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Ep. 08 – How to set (and reach!) health and fitness goals more easily

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A photo of James on an orange background with the words Vegetarian Health and Longevity

Here’s the eighth podcast of Vegetarian Health and Longevity from Hurry The Food Up and Sports Nutritionist James LeBaigue.

Masters certified Sports Nutritionist James LeBaigue shows you how to set and reach health and fitness goals more easily, as well as how avoid common traps.

Listen to the podcast on your favourite provider or click play below.

Setting and Achieving Goals

Most of us know what we want to do. We have a certain goal, a certain challenge that we want to complete.

Maybe it’s finishing a running event, maybe it’s improving your diet, or maybe it’s a promise to yourself to stop a bad habit that you’ve got into.

You can think about it, you can dream about how it will make you feel when you achieve it, and you know you want to do it… But often it’s so difficult to actually get there.

You start working towards it and it feels like slow progress, and sometimes it even feels like you’re moving backwards.

Wasted Time

Demoralizing, frustrating, and upsetting are probably some of the politer ways to express how you might feel about this.

In today’s episode, I’m going to delve into goal setting in relation to the things that help you live longer in better health: think exercise, diet, alcohol, smoking, sleep – it’s all part of it.

I’m going to cover the massive pitfalls which are holding you back from achieving your goals, and I’ll give you some personal experience from working with clients on a 1:1 basis.

We’ll explore what makes a goal a good target to go for and the common barriers that you should consider when creating your aims.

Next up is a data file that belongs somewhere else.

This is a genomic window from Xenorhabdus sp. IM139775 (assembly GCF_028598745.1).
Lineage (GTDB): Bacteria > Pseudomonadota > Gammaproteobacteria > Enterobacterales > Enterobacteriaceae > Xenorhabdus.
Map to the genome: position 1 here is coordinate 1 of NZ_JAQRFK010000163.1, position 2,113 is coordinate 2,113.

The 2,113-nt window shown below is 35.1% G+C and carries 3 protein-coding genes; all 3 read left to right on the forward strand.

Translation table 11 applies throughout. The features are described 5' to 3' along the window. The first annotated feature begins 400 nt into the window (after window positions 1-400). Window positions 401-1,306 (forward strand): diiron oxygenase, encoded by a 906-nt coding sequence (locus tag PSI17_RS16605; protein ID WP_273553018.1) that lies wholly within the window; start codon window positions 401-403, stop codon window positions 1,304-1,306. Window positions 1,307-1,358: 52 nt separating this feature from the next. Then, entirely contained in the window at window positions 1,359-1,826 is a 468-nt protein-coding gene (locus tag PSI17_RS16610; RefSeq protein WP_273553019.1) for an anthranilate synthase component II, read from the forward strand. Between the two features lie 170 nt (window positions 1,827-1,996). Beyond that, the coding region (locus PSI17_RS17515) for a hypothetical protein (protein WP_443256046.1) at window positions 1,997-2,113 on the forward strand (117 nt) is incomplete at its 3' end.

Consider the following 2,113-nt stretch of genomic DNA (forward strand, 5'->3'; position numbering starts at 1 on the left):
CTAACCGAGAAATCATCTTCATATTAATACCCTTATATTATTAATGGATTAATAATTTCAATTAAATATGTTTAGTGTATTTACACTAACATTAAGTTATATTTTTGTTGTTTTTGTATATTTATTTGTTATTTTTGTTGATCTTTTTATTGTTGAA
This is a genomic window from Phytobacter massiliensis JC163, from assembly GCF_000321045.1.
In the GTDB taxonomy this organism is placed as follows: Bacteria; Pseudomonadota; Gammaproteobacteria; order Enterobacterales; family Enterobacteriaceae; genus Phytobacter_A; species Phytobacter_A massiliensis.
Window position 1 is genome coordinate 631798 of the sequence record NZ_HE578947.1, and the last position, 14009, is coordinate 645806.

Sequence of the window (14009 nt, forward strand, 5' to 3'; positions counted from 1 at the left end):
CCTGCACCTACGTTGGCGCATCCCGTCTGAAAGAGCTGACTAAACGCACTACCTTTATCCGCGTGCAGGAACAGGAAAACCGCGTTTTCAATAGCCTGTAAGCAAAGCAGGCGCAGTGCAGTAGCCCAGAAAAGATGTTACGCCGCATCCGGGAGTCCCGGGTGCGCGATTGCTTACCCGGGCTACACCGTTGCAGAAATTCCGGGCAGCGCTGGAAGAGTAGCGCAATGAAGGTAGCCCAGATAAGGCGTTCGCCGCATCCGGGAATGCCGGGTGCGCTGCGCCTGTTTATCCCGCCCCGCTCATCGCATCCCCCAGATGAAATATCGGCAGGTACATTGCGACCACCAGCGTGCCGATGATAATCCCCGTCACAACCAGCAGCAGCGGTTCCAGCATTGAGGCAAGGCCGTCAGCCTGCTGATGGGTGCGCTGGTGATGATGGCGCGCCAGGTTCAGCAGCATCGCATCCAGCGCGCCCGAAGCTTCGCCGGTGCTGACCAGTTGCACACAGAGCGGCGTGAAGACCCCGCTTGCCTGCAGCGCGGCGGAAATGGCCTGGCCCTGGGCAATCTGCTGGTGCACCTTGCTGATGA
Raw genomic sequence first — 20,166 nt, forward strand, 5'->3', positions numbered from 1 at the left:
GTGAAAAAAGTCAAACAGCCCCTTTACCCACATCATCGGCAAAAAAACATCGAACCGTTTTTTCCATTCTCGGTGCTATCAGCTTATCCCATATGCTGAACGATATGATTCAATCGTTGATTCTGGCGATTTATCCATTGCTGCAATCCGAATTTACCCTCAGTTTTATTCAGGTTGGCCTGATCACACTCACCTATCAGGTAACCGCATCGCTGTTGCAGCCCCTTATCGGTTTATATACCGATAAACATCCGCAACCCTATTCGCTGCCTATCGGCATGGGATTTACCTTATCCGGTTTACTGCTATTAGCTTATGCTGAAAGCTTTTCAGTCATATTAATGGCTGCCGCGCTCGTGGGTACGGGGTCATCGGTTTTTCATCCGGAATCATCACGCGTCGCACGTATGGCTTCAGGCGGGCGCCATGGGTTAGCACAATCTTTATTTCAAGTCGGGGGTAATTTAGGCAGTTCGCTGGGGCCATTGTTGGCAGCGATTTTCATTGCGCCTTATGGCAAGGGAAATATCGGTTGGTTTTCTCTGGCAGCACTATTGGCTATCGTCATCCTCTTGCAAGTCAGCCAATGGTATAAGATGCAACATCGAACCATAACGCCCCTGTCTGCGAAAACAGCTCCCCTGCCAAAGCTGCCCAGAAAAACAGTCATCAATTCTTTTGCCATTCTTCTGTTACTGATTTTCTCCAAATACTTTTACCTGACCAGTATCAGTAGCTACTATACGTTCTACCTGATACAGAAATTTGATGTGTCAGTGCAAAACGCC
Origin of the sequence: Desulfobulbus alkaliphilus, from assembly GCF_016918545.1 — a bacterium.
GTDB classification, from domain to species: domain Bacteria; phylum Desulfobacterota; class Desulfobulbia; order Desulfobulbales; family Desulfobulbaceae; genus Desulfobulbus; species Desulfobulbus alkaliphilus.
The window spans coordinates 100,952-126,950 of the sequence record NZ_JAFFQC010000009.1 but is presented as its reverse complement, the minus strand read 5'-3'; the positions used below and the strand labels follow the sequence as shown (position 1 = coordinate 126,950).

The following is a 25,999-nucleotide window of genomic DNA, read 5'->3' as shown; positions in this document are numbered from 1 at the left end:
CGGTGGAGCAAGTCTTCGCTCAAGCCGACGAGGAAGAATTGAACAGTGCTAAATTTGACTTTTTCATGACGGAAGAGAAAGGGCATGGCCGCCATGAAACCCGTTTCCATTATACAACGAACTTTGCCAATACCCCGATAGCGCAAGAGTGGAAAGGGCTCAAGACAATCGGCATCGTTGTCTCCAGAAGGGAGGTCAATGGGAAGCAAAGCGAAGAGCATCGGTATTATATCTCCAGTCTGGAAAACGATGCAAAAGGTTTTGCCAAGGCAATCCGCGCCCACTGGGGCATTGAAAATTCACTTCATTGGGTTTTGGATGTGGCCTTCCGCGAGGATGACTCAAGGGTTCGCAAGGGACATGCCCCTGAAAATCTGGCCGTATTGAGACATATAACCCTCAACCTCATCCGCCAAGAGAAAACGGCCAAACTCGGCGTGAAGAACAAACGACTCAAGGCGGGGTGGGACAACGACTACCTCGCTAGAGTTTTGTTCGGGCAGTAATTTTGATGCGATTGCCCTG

Millions and Billions

Just like millions, if not billions of people, I used to set new years resolutions. I used to create them at the start of the year and tell myself this would be the year.

Often they revolved around fitness. Trying to set a new personal best in a running race. One time I remember deciding I wanted to stop smoking for good.

I never smoked that frequently, but it was something I wanted to pack up forever and leave in the past.

Whatever it was, I’d usually do pretty well for the first couple of weeks, maybe the first month or so. And sometimes I’d complete my resolution.

How to Fail

Other times I’d ‘fail’ miserably – and I say fail there in loose terms, because I don’t think it’s a fair thing to say, and this is something I’m going to come back to later.

I didn’t really know what I was doing and I was sabotaging myself from the start, and as we’re going to talk about in this episode, if I had applied what I know now, it would have been a completely different story.

Understanding Goals

But first, we should talk about goals in general. What are they? Now bear with me, because that might seem way too simple a question.

Goals are a target or challenge that you set and plan to complete at some point in the future, it’s pretty obvious.

But in order to set realistic goals, I think it’s important to understand more about the different types of goals and how they tie into the psychological aspects of goals, because without that, it becomes even harder to set and accomplish achievable goals.

Short-term Goals: The Immediate Steps

The first type of goal are those immediate objectives we set to achieve something tangible in the near future; our short-term goals.

For example, if you’re training for a marathon, a short-term goal might be to increase your weekly mileage by 10% next week.

These goals are particularly satisfying because they’re often easily measurable and directly actionable, giving you a quick sense of accomplishment.

The main advantage of short-term goals is their achievability, which helps keep your motivation high. Because of the short timeframe, you can also get feedback much sooner, meaning you can make quick adjustments if things aren’t progressing as planned.

You can change direction early on, which increases the likelihood of success in the long run.